LinkedIn is the most popular career-oriented social networking platform on the internet. Although the web is free to use, there are a number of features that can only be accessed by paying for LinkedIn Premium. It’s a LinkedIn account update that you can purchase for a fee. Premium is targeted mainly at job seekers, recruiters, and company owners seeking to grow their client base.
If you already have a LinkedIn account, you might have recently been asked to subscribe to LinkedIn Premium. They actively promote the service, whether by frequent e-mails or update prompts distributed around the web.
You’ll even get a lot of e-mails asking you who’s recently looked at your profile, but they won’t give you any names. This e-mail will take you to a premium subscription page where you can see who has looked you up.
Although there are a few features in LinkedIn Premium that might be worth the money, seeing who has viewed your profile isn’t one of them. The vast majority of those who viewed you are most likely first- or second-degree contacts, and the high initial asking price of $29.99 a month for a year might not be worth it.
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Visibility and the strength of your online presence are important in today’s job market. Developing company profiles on major job boards and business networking sites is one successful way for employers to spread the reach of their employer brand, and Indeed is the number one job search platform in the world, according to Similar Web.
Although we suggest activating your employer brand across all of the top profile sites (LinkedIn, Glassdoor, Comparably, and so on), Given Indeed’s popularity, your Indeed Company Page may be one of the first results when potential candidates search for jobs with your company. As a result, building a good Indeed Company Profile is critical for rising the brand’s exposure.
This is particularly true in light of the fact that candidates are seeking more information on potential employers than ever before, and they expect a completely open experience. According to Indeed study, 95% of job seekers believe that knowing about a company’s employer credibility is highly (62%) or somewhat (33%) essential in their decision-making process while considering a new career opportunity.
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*Unless you cancel, you will be paid for a subscription on a monthly or annual basis (at your discretion) after the promotional period ends. Find out more. After 90 days, InMail credits expire. For profile viewers who have opted to remain semi- or fully-anonymous through their privacy settings, first and last names can not be included in Who’s Viewed Your Profile. In order to avoid device misuse, some search and browsing limitations occur if an exceptionally large number of queries are performed in a short period of time.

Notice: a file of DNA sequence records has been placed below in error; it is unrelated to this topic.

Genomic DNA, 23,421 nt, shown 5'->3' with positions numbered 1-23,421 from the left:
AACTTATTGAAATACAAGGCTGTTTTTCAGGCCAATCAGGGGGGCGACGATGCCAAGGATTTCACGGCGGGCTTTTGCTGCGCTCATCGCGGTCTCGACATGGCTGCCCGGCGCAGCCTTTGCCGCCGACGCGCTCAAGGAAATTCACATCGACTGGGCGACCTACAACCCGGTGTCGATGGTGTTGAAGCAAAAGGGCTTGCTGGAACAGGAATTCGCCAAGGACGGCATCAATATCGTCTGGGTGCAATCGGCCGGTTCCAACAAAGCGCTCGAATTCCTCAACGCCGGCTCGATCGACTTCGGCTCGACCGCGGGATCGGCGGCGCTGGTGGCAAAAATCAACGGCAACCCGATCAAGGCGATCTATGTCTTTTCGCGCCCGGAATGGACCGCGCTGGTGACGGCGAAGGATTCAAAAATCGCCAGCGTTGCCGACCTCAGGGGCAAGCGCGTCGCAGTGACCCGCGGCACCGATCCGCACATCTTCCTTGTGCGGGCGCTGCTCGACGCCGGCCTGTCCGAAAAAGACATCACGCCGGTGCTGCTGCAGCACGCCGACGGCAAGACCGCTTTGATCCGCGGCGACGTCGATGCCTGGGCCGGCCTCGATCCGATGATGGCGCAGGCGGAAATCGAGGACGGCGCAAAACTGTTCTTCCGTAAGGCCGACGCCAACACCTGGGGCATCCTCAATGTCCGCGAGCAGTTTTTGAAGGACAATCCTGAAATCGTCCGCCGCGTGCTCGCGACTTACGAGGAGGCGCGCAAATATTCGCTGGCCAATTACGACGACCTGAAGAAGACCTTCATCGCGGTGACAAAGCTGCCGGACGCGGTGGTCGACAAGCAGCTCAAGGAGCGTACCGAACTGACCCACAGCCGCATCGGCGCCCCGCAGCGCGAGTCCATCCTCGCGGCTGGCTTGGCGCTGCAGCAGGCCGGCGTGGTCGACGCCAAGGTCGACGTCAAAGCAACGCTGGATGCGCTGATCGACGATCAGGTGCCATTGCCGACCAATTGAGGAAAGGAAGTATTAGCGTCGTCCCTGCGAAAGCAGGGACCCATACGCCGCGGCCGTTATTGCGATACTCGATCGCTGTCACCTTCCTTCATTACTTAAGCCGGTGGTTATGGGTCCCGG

If you cancel, you will be paid for a subscription on a monthly or annual basis (at your discretion) after the promotional period ends.
Find out more.
After 90 days, InMail credits expire. For profile viewers who have opted to remain semi- or fully-anonymous through their privacy settings, first and last names can not be included in Who’s Viewed Your Profile. In order to avoid device misuse, some search and browsing limitations occur if an exceptionally large number of queries are performed in a short period of time.
Patrick and Peter reveal their sneaking love for this commodity in the episode of Pricing Page Teardown. Or, more specifically, its pricing. Since LinkedIn is unconcerned with the fact that they are costly. In fact, the data shows that this is precisely what they need to do in order to increase their sales and maybe even attract new customers.
The fact is, LinkedIn recognizes the value they provide to each of these segments, as well as their ability to pay for it. We found that the willingness to pay almost exactly matched the current pricing when we polled 5,711 current, former, and prospective LinkedIn customers:
Almost, but not yet, right. In most segments, LinkedIn is nearing the top of the willingness to pay scale. They’re missing out on the lower end of the market, as well as potentially higher acquisitions in terms of numbers, in order to provide the best experience for those who really want the product. As Patrick puts it, “LinkedIn, whether they knew it or not, essentially looked at this form of data, looked at this market, and said, ‘We don’t want to waste our time on low-end people who will churn immediately; we’re going to go after the big dogs who are worth our time, worth the customer acquisition expense, and certainly go after the actual people who will pay us the real money.'”